Painted the color of desert sand, the 40,000 pound behemoth sits silently.
Dignitaries and press mill about, looking in its sturdy doors, climbing ladders to peer at its powerful engine and remarking on its technology. The surrounding hangar-like production facility seems dwarfed by its demanding presence.
The MRAP has arrived in Lodi.
For many, it was a first look at the vehicle that is helping save the lives of Marines in Iraq and Afghanistan due to high-tech components built right here in Lodi.
The amazing Mine Resistant Ambush Protected (MRAP) vehicle was on display at ArmorStruxx in Lodi on Tuesday.
For many workers at ArmorStruxx, it was the first look at a vehicle whose armor plating they help create at the plant on South Beckman Road in Lodi's industrial sector.
ArmorStruxx, a composite armor fabrication company, came to Lodi a year-and-a-half ago when it bought what used to be R.E. Services after that company went out of business.
The armor plating, which is made of a spun polyethylene gel called Dyneema, is specially pressed and molded like the pieces of a mechanical puzzle to fit the chassis and paneling of the MRAP.
When an MRAP is fitted with the ArmorStruxx technology, the super strong fiber can withstand the impact of bullets or blasts from IEDs (improvised explosive devices) which are blamed for one third military personnel deaths overseas.
R.E. Services used a pressing system that allowed them to manufacture various types of metal foils for use in electronics.
Those bright-blue two-story laminate presses, which would cost between $15 and $17 million to build new, were the reason ArmorStruxx settled in Lodi. With the heavy equipment already in place, ArmorStruxx was able to quickly set up shop and begin producing various types of armor plating.
When ArmorStruxx opened for production there were a scant 23 employees. For all of 2007 the company did $10.5 million in production.
"We're now at 207 employees and we did over $12 million in production this March," said Bob Doherty, president of ArmorStruxx. It costs approximately $40,000 to fit each MRAP with ArmorStruxx plating.
The company creates many forms of armor plating, including fire resistant coating, ballistic leak solutions (an extra means of protection that targets structurally weak areas of a vehicle) and Dyneema plating.
Dyneema (touted by its creator as "the world's strongest fiber") can be used in a variety of applications, not just armor. It can be used for creating rope, fishing nets, protective clothing, body armor and even for orthopedic implants.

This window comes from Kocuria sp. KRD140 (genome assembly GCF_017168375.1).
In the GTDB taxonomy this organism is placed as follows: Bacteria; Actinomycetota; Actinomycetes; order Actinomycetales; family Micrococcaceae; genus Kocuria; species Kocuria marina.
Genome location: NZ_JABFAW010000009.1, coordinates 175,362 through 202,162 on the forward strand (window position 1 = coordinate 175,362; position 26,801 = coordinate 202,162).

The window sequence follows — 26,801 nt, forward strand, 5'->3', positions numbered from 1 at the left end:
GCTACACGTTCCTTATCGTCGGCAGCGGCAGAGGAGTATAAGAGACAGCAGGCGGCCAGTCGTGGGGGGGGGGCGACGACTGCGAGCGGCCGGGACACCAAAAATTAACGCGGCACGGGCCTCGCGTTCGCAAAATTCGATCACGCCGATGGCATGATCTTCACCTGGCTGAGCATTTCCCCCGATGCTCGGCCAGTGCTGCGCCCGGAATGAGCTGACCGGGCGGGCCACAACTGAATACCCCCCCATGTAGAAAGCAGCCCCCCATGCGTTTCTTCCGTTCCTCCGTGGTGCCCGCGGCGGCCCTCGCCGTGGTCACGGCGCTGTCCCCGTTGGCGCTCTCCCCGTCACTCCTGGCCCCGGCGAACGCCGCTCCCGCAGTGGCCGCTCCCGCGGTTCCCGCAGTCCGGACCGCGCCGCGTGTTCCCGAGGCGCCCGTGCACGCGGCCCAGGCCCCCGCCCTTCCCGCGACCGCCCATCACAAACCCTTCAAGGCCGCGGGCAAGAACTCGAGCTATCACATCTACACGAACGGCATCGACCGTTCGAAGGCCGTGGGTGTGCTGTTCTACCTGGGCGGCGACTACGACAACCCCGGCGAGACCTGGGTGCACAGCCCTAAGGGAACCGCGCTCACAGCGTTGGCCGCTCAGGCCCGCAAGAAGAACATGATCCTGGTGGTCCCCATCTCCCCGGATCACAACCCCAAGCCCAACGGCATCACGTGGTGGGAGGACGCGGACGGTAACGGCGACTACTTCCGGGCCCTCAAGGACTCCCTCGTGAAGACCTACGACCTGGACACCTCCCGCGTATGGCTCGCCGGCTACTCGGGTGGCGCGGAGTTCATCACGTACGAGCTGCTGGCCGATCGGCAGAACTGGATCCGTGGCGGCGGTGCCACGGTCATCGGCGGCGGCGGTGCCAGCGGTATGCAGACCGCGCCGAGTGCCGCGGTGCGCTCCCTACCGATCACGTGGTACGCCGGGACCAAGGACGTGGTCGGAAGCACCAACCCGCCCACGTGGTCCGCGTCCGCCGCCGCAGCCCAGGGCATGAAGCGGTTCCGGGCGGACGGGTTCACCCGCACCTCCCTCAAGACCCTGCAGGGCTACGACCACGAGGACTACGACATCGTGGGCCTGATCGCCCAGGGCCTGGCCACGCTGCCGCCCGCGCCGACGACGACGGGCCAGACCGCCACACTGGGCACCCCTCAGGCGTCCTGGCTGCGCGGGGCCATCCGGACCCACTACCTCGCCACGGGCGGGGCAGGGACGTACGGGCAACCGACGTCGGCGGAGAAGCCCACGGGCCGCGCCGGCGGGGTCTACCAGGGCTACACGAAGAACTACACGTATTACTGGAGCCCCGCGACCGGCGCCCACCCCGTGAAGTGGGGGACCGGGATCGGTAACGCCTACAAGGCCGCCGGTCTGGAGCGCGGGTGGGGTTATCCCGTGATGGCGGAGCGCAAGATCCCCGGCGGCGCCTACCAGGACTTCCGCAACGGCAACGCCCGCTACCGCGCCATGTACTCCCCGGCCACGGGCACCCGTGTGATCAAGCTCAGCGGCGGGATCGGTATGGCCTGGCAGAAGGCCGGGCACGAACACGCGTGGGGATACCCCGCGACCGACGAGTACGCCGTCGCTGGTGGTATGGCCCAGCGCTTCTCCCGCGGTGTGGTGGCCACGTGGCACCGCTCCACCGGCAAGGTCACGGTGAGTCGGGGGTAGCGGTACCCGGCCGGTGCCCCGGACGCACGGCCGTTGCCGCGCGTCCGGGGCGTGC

But Dyneema is specifically used by ArmorStruxx for the protective lining (armor plates) that reside under the cold metal exterior of the MRAP.
Raw materials for the armor parts are stored and processed at ArmorStruxx' San Clemente plant, then brought to Lodi for laminate pressing. It takes three to four days to produce the plating through a series of extreme heating and cooling pressing techniques.
From Lodi, the custom fit armor is sent to BAE Systems in Santa Clara, where it is installed to the chassis of the MRAP. Other locations, like a BAE plant in South Carolina, is responsible for fitting the armor into the panels of the MRAP.
Overall, because of the various locations involved in fitting the armor, it can take 30 days to install the life-saving armor in a vehicle.
The fearsome MRAP, slated to soon replace the Humvee as the military transport of choice, costs an estimated $500,000 to construct, said Paul Singh, the armor project engineer with BAE Systems, the company that actually builds this series of MRAPs.
"We produce 10 vehicles a day," Singh said. The first four MRAPs were sent into combat in April of 2007 and now several hundred are in use. "This vehicle didn't exist two years ago."
So is there a warranty on this massive man-made marvel? Sort of.
According to Singh, BAE Systems field service representatives are imbedded with the Marines who use the MRAP. The field representatives go wherever the troops go to provide support for the vehicle.
Probably the most notable fact is that there have been no fatalities with any of the BAE-manufactured MRAPs that have encountered hostile activity, including roadside IEDs (Improvised Explosive Devices).
In fact, as long as the outer hull of the MRAP isn't compromised in an attack, the occupants of the vehicle can continue to be safe.
"Marines feel confident that ours is the Cadillac of MRAP vehicles," Singh said.
Doherty sees a long-lasting relationship between ArmorStruxx and Lodi.
"The city of Lodi has been very supportive of ArmorStruxx," Doherty said.